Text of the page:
Thursday, May 6, 2010

Literary Figures

The Lost Summer of Louisa May Alcott by Kelly O'Connor McNees
For the millions who cherish Little Women.... McNees deftly mixes fact and fiction as she imagines a summer lost to history, carefully purged from Louisa's letters and journals, a summer that would change the course of Louisa's writing career--and inspire the story of love and heartbreak between Jo and Teddy "Laurie" Laurence, Jo's devoted neighbor and kindred spirit.

Alice I Have Been by Melanie Benjamin
Alice Liddell Hargreave's life has been a richly woven tapestry: As a young woman, wife, mother and widow, she's experienced intense passion, great privilege, and greater tragedy. But as she nears her eighty-first birthday, she knows that, to the world around her, she is and will always be only "Alice." Her life was permanently dog-eared at one fateful moment in her tenth year--the golden summer day she urged a grown-up friend to write down one of his fanciful stories.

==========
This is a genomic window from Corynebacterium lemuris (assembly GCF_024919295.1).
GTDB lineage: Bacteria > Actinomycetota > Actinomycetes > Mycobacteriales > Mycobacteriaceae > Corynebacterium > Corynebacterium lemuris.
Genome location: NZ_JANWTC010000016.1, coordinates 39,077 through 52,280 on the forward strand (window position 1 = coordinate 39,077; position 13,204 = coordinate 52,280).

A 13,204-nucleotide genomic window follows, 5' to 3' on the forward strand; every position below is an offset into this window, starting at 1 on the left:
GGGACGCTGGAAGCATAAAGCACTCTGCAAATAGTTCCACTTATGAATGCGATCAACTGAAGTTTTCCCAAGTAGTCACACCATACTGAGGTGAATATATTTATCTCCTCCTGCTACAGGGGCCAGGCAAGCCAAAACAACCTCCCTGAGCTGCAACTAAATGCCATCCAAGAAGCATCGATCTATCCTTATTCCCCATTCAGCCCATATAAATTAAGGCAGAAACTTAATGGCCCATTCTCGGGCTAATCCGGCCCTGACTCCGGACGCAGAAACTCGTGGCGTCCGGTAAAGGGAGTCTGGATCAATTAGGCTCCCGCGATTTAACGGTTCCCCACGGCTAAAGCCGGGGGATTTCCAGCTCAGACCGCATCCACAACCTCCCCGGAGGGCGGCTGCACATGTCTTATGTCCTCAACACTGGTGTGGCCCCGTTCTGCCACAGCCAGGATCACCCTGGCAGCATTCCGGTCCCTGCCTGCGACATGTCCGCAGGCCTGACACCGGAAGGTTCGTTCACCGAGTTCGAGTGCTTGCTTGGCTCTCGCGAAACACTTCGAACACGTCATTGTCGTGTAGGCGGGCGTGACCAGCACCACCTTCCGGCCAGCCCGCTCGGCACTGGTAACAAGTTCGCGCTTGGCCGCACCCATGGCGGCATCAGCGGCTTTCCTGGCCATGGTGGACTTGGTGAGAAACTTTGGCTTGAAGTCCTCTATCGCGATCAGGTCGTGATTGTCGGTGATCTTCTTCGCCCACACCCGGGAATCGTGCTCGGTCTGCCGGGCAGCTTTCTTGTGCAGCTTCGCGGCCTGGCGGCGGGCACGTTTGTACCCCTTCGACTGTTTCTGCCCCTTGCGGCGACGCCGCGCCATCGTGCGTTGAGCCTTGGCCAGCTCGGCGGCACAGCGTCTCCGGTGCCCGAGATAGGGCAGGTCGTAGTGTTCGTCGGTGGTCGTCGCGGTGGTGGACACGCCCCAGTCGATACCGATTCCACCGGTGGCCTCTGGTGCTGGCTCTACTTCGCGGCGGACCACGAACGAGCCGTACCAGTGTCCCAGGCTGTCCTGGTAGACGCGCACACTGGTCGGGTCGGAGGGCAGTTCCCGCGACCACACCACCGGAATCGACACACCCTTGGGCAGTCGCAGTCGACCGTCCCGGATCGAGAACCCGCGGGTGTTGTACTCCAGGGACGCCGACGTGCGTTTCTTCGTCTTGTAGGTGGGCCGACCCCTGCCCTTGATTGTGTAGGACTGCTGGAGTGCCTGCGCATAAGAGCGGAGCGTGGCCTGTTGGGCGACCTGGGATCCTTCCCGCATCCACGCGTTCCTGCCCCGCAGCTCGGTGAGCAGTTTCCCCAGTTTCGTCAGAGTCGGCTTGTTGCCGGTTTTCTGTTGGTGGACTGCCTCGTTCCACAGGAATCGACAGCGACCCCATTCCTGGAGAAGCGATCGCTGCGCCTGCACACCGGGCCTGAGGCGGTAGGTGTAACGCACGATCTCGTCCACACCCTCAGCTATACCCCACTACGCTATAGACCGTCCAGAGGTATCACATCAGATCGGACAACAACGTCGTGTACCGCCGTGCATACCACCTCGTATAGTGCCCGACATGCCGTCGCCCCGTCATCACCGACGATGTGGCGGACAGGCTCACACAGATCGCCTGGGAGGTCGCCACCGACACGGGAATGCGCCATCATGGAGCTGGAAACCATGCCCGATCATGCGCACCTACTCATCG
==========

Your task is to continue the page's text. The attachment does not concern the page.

(Sidenote from Amy: Being a huge fan of anything Alice in Wonderland, I recently picked this novel up and absolutely loved it. Even though it is fiction, the author does a wonderful job of blending historical facts with fictional accents.)

Jane's Fame: How Jane Austen Conquered the World by Claire Harman
The slow growth of Jane Austen's fame, from niche interest in the mid-nineteenth century to a figure who enjoys the sort of popular affection usually reserved for girl-next-door movie stars, makes a fascinating biography that adds significantly to our image of the beloved novelist.

Churchill by Paul Johnson
For the eminent historian Paul Johnson, Winston Churchill remains an enigma and a challenge. Soldier, parliamentarian, prime minister, orator, painter, writer, husband, and leader-- all of these facets combined to make Churchill one of the most complex and fascinating personalities in history.

No comments:

Post a Comment